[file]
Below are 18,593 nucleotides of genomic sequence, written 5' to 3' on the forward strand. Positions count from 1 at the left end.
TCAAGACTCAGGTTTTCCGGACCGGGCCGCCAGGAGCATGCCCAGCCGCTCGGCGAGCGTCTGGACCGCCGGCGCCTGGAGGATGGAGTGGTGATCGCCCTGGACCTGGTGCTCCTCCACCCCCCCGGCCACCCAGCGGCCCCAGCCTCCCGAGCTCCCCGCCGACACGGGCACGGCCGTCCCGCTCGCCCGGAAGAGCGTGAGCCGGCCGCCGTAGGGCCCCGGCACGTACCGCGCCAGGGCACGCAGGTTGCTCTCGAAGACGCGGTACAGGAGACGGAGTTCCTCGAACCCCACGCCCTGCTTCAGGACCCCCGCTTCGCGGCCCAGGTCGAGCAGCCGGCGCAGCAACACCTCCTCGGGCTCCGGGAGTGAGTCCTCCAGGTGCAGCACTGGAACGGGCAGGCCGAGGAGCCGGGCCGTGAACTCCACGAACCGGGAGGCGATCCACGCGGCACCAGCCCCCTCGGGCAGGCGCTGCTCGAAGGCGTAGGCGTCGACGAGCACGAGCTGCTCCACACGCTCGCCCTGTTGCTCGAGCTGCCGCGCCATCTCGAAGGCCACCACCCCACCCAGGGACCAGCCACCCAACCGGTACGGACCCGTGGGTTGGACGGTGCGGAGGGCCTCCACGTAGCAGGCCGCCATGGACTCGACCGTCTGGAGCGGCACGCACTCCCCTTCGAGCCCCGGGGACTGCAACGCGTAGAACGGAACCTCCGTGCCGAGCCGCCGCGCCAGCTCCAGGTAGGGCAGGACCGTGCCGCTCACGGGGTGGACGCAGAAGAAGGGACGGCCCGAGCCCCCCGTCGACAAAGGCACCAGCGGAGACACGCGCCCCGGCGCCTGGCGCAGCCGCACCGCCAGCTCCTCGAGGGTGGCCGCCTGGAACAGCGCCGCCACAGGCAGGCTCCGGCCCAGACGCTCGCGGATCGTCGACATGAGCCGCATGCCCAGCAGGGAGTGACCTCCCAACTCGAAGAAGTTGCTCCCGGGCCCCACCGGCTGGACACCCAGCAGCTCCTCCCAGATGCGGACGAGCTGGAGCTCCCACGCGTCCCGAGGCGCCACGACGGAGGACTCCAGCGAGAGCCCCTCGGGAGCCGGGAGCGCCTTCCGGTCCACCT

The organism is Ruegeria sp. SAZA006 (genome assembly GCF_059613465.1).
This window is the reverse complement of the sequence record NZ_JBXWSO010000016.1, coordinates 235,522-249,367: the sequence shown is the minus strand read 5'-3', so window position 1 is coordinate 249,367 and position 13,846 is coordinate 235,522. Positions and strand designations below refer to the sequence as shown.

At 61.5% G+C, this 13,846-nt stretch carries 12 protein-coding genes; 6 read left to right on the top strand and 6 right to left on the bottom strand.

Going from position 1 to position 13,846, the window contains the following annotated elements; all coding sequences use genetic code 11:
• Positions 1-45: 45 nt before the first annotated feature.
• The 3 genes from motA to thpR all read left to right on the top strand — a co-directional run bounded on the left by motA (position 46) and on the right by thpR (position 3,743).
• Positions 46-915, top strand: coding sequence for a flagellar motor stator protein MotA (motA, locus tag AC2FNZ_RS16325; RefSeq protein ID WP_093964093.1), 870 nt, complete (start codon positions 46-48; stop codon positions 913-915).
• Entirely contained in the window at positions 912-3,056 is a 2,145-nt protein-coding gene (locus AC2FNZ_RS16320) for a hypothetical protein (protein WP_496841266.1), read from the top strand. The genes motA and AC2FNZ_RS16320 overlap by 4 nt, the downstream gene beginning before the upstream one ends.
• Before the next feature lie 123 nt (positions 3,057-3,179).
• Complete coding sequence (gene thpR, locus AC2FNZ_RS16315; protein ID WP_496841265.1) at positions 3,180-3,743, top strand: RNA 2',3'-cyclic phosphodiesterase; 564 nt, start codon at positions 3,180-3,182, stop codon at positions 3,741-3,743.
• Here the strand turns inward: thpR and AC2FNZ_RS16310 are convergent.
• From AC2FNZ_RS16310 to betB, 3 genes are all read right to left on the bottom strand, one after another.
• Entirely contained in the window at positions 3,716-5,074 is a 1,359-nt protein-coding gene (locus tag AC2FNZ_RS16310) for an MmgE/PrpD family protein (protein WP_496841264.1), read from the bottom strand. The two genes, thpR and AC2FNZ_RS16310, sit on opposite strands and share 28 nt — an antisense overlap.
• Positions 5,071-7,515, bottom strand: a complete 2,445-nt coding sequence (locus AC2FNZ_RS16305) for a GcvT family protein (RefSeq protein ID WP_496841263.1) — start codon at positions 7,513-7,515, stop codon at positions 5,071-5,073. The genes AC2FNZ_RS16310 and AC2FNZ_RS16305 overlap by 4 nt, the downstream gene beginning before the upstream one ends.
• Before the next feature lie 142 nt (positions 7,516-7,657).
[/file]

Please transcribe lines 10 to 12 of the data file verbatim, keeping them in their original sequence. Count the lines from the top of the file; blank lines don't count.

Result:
• Entirely contained in the window at positions 912-3,056 is a 2,145-nt protein-coding gene (locus AC2FNZ_RS16320) for a hypothetical protein (protein WP_496841266.1), read from the top strand. The genes motA and AC2FNZ_RS16320 overlap by 4 nt, the downstream gene beginning before the upstream one ends.
• Before the next feature lie 123 nt (positions 3,057-3,179).
• Complete coding sequence (gene thpR, locus AC2FNZ_RS16315; protein ID WP_496841265.1) at positions 3,180-3,743, top strand: RNA 2',3'-cyclic phosphodiesterase; 564 nt, start codon at positions 3,180-3,182, stop codon at positions 3,741-3,743.